Shri Kshetra Dharmasthala is a prominent religious destination nestled in Karnataka’s Western Ghats in the district of Dakshina Kannada. What makes this holy place unique is the synthesis it brings among the people of different religions, standing tall as a beacon of secularism at a time when the society is deeply polarised.

The holy place is deeply revered by the Hindus as much as it is by the Jains. Lord Manjunatha or Shiva is the presiding deity of the temple, believed to have been established over 600 years ago. Interestingly, the daily poojas and ceremonies are conducted by Vaishnavaite Brahmins, who are worshipers of Vishnu and not Shiva. The temple itself is managed by a Jain family, the Heggades.

While a 39-feet tall statue of Bahubali lords over the bustling town, the Chandranatha Swami basadi attracts Jain pilgrims from across the country. Dharmasthala is truly a confluence of religious faiths and traditions where every visitor is provided with free food and shelter without having to face any discrimination.

Spiritual hub to one of social change

With time, Dharmashtala has metamorphosed itself from a hub of spirituality to a catalyst for social change and economic empowerment. The head of the temple, Dr D Veerendra Heggade, reverentially called Dharmadhikari, is not only seen as the earthly representative of Lord Manjunatha himself, but as the saviour of dharma, the dispenser of justice, a humanitarian and a philanthropist.

Heggade has patented a distinctive model of inclusive and sustainable development based on self-reliance, which is popularly called Heggadenomics for its focus on the basic needs of the people through community-based welfare schemes. The ideas are not taken out of any textbook, but evolved over a period of time, mostly through trial-and-error, based on a thorough understanding of the harsh reality of economic inequalities in rural areas. Heggade was recently conferred with the Padma Vibhushan and nominated to the Rajya Sabha.

Dhamrasthala, a Mantra of Development by senior journalist and writer Nagesh Prabhu not only delves into the history of this unusual pilgrim destination, but also documents the socio-economic development, societal reforms, educational programmes and the uplift of women that the temple administration has brought about.

While this well researched book presents a comprehensive picture of the ‘Dharmasthala Model’, the author does not gloss over the various controversies that the Heggade family found itself embroiled in over time.

Barrage of protests

The most recent one was the rape and murder of a 17-year college student, Sowjanya, with an accusing finger being pointed at a member of the Dharmadikari’s family. The Heggades had to face a barrage of protests, ironically from some local Hindu organisations, until they were given a clean chit by the state’s Criminal Investigation Department (CID) and the Central Bureau of Investigation (CBI).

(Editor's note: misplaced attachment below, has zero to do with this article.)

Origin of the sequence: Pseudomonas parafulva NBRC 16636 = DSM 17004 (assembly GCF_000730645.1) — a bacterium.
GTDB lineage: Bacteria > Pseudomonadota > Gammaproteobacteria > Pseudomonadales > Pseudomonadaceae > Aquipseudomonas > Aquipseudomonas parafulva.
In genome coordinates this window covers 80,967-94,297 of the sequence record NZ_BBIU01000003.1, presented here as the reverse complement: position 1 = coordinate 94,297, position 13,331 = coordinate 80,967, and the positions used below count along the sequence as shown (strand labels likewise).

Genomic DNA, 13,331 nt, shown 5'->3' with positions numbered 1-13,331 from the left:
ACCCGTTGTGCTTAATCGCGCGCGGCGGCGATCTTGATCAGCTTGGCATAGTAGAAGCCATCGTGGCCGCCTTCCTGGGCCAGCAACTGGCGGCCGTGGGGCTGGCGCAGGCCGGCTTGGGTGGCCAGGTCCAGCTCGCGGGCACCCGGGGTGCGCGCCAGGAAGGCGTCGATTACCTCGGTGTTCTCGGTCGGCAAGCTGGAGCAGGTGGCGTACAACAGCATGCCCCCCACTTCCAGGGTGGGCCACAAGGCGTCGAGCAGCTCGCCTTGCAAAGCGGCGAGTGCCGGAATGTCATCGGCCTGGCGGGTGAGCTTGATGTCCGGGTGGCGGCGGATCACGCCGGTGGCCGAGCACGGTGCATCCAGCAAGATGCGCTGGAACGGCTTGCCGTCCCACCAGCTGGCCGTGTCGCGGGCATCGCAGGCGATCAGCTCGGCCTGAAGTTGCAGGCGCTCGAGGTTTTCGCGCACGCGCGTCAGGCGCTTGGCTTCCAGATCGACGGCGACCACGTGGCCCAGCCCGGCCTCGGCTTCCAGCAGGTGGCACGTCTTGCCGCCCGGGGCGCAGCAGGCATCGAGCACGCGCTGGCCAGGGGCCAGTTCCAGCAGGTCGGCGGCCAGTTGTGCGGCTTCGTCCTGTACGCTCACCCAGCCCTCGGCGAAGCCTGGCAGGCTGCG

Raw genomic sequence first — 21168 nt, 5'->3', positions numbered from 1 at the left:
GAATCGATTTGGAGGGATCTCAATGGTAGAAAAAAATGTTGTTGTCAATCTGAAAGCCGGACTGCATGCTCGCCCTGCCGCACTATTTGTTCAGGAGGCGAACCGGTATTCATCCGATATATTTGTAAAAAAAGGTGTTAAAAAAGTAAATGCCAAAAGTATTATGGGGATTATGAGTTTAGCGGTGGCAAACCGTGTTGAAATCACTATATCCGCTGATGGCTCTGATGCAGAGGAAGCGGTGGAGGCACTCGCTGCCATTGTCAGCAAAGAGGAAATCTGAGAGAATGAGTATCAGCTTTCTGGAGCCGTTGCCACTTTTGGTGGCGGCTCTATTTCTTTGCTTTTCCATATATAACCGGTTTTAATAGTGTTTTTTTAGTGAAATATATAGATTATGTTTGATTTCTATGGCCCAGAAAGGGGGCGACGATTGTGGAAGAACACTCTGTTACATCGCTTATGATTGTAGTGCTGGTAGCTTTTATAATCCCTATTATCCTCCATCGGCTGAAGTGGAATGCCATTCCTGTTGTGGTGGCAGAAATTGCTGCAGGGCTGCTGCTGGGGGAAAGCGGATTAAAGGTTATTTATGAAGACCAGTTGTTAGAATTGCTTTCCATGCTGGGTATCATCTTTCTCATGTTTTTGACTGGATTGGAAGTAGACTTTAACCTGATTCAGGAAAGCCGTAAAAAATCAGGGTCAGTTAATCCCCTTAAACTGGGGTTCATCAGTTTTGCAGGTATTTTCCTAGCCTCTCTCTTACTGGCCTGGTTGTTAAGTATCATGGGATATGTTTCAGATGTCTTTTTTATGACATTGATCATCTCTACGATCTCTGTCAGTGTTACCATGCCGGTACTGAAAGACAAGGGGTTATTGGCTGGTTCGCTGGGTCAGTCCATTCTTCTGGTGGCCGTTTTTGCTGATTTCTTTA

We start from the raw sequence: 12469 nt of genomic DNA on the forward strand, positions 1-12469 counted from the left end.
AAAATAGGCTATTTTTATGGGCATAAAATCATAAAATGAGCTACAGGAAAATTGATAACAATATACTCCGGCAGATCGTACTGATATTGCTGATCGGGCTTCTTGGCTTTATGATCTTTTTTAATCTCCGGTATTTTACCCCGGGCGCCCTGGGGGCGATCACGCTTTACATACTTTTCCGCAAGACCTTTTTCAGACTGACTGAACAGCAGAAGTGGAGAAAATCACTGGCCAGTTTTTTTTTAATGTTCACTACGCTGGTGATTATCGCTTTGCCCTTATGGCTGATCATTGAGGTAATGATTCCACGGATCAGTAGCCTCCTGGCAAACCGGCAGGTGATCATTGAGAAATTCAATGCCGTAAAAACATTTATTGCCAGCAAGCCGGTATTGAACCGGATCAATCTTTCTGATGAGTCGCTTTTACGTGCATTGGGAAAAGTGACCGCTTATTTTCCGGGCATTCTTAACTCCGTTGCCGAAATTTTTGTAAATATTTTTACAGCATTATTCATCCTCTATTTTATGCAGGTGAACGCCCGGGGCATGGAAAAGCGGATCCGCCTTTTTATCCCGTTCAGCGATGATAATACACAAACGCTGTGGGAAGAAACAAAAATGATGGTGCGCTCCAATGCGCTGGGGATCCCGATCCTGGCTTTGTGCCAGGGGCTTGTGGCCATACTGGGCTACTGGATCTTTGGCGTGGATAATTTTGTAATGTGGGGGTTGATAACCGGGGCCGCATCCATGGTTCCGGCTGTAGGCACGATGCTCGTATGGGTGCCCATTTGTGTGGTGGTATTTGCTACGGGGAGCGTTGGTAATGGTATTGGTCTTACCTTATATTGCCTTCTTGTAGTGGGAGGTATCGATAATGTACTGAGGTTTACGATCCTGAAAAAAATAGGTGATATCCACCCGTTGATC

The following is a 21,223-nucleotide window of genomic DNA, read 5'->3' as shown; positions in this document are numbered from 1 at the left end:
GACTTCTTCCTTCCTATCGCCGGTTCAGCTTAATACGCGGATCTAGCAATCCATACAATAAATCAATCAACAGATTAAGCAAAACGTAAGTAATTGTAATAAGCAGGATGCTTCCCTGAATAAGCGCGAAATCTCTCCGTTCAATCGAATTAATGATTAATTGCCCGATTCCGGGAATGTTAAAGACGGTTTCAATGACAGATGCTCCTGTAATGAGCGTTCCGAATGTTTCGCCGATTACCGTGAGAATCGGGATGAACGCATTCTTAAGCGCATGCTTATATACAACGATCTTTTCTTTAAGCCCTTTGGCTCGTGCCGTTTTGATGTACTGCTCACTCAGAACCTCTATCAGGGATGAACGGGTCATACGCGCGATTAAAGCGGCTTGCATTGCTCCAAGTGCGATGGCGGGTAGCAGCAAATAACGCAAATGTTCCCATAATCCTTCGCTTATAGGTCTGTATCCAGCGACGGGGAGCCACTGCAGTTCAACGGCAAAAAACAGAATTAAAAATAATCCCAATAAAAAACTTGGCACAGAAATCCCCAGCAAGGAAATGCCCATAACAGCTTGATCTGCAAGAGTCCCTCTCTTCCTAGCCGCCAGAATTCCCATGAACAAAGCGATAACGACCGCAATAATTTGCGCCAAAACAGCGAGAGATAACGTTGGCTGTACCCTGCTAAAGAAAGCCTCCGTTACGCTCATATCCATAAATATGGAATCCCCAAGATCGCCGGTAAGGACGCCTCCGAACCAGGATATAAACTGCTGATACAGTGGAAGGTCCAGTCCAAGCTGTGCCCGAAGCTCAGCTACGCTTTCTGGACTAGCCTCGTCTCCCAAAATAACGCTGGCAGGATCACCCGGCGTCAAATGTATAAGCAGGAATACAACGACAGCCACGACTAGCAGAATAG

This, no doubt, came as a temporary setback for the family which had transformed Dharmasthala with secularism, socialism and welfarism as the bedrock of development, but Heggade surged ahead undeterred.

Heggade heads over 100 institutions in diverse fields across Karnataka. Among them, two flagship institutions — Shree Kshetra Dharmasthala Rural Development Project and Rural Development and Self-Employment Training Institute — have been specifically set up to give voice to the voiceless and facilitate social and economic inclusion. In the past four decades, they have touched the lives of millions of people cutting across caste and religious barriers. Heggade does not believe in the one-size-fits-all approach and all his programmes are tailor-made to suit local requirements.

Both these programmes, according to the book, have transformed many youth from job seekers to job creators through entrepreneurial training and financial aid — nearly 75 per cent of young beneficiaries have launched their own starttups.

These institutions have played a vital role in replacing moneylenders and have offered institutional support to self help groups, scholarships for students and pension to the destitute.

Dharmasthala model

Unlike the concept of trickle-down effect that both central and state governments have adopted, the ‘Dharmasthala Model of Development’ relies on the bottom-up approach that envisages ensuring socio-economic justice not by giving alms, but by economically empowering the poor, particularly women.

There is perhaps no sector that has been left untouched by Heggade be it education, housing, health, naturopathy, farming, banking, mass marriage, de-addiction, total sanitation, alternative energy, dairying or insurance. The manner in which Heggade converted a sleepy pilgrim spot into a powerhouse of social service over a period of four decades, is unbelievable.

The story of Dharmasthala which is vividly brought out in the book could be a model to emulate not only for other prominent temples, but for the government too. Eminent jurist Nani Palkihivala was so impressed with the scale of Heggade’s work, that he had exclaimed, “The world needs a Dharmasthala in every country.” Dharmasthala is truly an example of how society can be transformed through enlightened leadership, compassion and selfless service to humanity. India needs many more Veerendra Heggades.

Author: Nagesh Prabhu
Publisher: Manipal Universal Press, Manipal
Rs 850

Check out the book on Amazon.